Oh, it’s worth noting that pretty much any reel mower makes little noise, just the “whirring” of the spinning blades. That means you can cut the grass at 9 am on Sunday morning without feeling guilty.

Ease of Use
Setup was simple (the mower ships in just several pieces and assembly is essentially a matter of attaching the handles). Testing the blade alignment with a piece of paper is recommended as part of setup and there could be periodic adjustments needed. I haven’t had to tweak mine yet, but my father-in-law assures me doing so isn’t a big deal.

What really makes the StaySharp Max Reel stand out from other reel mowers is hidden beneath a plastic shield on one side. It has a chain driven “Inertia Drive.” This makes it easier to push and keep moving — even if you hit a twig or an incline. It really does help to cut down on the effort involved while giving the reel mower more power than most in its class.

I’m also a lot less concerned about the kids using a push mower. Unlike a powered mower, once you stop moving, the blades spin down pretty quickly.

If you’re in the market for a green lawn mower, I’d highly recommend this one. It sells for $249.99, but Amazon –where it has a 4-star rating with over 1,000 reviews — currently has it for $60 less.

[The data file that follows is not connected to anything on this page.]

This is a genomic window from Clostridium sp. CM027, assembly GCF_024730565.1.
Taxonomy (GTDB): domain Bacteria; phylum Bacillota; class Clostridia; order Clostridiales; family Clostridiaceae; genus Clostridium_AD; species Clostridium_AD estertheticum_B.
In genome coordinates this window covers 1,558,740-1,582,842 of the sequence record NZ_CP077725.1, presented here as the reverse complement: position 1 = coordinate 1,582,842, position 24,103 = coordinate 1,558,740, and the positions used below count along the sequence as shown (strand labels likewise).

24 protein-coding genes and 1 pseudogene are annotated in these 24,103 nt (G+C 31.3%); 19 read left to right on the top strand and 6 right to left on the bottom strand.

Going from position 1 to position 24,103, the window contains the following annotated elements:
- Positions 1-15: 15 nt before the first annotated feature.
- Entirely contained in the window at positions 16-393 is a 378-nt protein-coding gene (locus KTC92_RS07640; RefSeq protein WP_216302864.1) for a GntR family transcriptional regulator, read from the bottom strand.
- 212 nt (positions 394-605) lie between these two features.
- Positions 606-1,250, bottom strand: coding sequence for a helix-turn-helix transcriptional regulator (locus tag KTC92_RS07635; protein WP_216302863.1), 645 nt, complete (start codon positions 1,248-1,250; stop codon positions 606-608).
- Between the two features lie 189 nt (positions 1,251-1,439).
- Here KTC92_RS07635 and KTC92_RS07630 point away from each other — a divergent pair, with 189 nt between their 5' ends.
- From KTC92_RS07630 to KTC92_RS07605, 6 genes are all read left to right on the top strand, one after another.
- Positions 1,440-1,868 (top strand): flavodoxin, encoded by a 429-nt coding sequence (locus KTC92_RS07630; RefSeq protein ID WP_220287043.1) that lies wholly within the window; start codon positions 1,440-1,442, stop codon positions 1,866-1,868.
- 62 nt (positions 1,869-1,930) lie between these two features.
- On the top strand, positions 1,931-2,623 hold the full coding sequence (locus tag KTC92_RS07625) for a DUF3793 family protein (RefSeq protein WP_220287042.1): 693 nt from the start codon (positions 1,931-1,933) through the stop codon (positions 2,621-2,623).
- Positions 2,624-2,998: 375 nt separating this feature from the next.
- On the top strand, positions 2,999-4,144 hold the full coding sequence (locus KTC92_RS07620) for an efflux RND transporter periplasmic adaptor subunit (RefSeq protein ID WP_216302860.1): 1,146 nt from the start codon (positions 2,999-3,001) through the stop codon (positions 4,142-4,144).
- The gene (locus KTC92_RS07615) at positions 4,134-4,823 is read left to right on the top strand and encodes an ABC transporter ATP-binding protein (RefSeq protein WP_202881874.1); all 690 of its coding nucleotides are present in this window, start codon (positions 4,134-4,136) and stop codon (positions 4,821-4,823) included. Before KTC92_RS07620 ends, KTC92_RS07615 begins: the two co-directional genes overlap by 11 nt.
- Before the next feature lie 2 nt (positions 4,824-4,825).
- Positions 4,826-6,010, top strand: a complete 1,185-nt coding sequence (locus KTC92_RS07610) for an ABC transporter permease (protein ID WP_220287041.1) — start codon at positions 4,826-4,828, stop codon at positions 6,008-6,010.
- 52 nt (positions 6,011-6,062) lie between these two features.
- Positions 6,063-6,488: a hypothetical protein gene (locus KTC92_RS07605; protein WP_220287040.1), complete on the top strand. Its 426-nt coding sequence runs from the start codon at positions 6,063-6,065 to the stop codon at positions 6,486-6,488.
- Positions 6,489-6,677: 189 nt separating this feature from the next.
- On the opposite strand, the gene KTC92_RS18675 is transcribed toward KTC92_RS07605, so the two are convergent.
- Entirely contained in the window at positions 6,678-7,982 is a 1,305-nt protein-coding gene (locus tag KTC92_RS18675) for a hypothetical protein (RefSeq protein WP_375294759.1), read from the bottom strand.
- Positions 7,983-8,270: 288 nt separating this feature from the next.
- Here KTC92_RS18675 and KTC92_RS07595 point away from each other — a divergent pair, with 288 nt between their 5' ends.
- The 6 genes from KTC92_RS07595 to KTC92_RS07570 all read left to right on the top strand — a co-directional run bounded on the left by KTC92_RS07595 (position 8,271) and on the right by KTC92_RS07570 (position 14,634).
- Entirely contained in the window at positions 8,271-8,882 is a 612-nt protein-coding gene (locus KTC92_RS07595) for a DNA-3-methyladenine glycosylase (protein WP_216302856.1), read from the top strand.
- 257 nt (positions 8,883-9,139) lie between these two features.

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4 thoughts on “GeekDad Review: Fiskars StaySharp Max Reel Push Mower

  1. > That means you can cut the grass at 9 am on Sunday morning without feeling guilty.
    I wish my neighbors felt guilty about cutting the grass at 9 am on Sunday morning (or running chainsaws or trimming weeds or blowing leaves or sheesh how many 2 stroke engines does this guy have!?)

  2. I’ve had one of these for about five years now, but two years ago returned to a self propelled gas mower. The Fiskars is great mower but only when conditions are right. For instance, it doesn’t mow weeds. It’ll simply lay them down and may chop a bit off of them. My lawn is bermuda and only a few years old so as it thickens in the summer months, this mower is nearly impossible to use due to it bogging down. I can use it in the early months when the grass is just beginning to emerge and it works great. I love that it’s quiet so I can mow in the early morning or when the kids are napping. I’ve pretty much abandoned it though in favor of the ol’ gas mower.

  3. I also had a Neuton CE5 battery-powered mower. The handle broke on mine too. It is now officially retired and I’m looking at this mower

  4. My grandparents planned to attend classes the 80’s had an electric law mower with
    no wheels. You discover a best corded lawn mower
    from agreenhand reviews. When you turn it when you hit it would hover over the grass like
    a hovercraft. If Walking out to correctly it also
    used a string-trimmer style nylon string rather then a frequent blade.
    Worked just the tools for the small patches of grass
    they’d around the house and it was very reliable. It seemed like upcoming
    back then but I’ve never seen anything like it since.